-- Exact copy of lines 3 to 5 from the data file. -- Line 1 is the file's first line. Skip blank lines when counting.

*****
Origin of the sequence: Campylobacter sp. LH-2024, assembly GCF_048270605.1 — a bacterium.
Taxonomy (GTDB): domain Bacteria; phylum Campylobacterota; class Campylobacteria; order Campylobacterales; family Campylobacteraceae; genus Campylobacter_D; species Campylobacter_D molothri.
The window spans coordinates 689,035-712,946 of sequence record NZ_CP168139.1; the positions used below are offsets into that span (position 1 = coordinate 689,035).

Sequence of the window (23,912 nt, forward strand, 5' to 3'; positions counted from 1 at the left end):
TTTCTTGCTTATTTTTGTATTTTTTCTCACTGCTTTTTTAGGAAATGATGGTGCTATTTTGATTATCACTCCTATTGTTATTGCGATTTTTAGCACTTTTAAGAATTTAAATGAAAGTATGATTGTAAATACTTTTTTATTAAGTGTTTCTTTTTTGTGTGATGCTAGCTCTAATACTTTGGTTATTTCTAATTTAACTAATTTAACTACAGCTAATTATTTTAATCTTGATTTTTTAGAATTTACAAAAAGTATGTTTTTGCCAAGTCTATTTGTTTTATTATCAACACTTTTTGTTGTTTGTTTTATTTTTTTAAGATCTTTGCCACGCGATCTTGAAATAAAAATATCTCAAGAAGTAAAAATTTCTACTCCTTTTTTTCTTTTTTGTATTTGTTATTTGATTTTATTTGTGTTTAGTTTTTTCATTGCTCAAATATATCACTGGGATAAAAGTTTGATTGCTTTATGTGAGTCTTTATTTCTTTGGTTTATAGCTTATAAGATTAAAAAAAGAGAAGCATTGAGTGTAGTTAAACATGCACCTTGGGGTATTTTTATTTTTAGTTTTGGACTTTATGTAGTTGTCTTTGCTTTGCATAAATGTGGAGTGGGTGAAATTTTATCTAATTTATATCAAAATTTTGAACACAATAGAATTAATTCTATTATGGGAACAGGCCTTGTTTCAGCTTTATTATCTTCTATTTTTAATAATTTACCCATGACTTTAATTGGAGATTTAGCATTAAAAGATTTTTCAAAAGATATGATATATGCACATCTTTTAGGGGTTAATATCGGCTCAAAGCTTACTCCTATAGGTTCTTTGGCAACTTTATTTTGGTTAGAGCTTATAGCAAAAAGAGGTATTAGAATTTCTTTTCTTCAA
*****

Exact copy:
The window spans coordinates 689,035-712,946 of sequence record NZ_CP168139.1; the positions used below are offsets into that span (position 1 = coordinate 689,035).

Sequence of the window (23,912 nt, forward strand, 5' to 3'; positions counted from 1 at the left end):
TTTCTTGCTTATTTTTGTATTTTTTCTCACTGCTTTTTTAGGAAATGATGGTGCTATTTTGATTATCACTCCTATTGTTATTGCGATTTTTAGCACTTTTAAGAATTTAAATGAAAGTATGATTGTAAATACTTTTTTATTAAGTGTTTCTTTTTTGTGTGATGCTAGCTCTAATACTTTGGTTATTTCTAATTTAACTAATTTAACTACAGCTAATTATTTTAATCTTGATTTTTTAGAATTTACAAAAAGTATGTTTTTGCCAAGTCTATTTGTTTTATTATCAACACTTTTTGTTGTTTGTTTTATTTTTTTAAGATCTTTGCCACGCGATCTTGAAATAAAAATATCTCAAGAAGTAAAAATTTCTACTCCTTTTTTTCTTTTTTGTATTTGTTATTTGATTTTATTTGTGTTTAGTTTTTTCATTGCTCAAATATATCACTGGGATAAAAGTTTGATTGCTTTATGTGAGTCTTTATTTCTTTGGTTTATAGCTTATAAGATTAAAAAAAGAGAAGCATTGAGTGTAGTTAAACATGCACCTTGGGGTATTTTTATTTTTAGTTTTGGACTTTATGTAGTTGTCTTTGCTTTGCATAAATGTGGAGTGGGTGAAATTTTATCTAATTTATATCAAAATTTTGAACACAATAGAATTAATTCTATTATGGGAACAGGCCTTGTTTCAGCTTTATTATCTTCTATTTTTAATAATTTACCCATGACTTTAATTGGAGATTTAGCATTAAAAGATTTTTCAAAAGATATGATATATGCACATCTTTTAGGGGTTAATATCGGCTCAAAGCTTACTCCTATAGGTTCTTTGGCAACTTTATTTTGGTTAGAGCTTATAGCAAAAAGAGGTATTAGAATTTCTTTTCTTCAA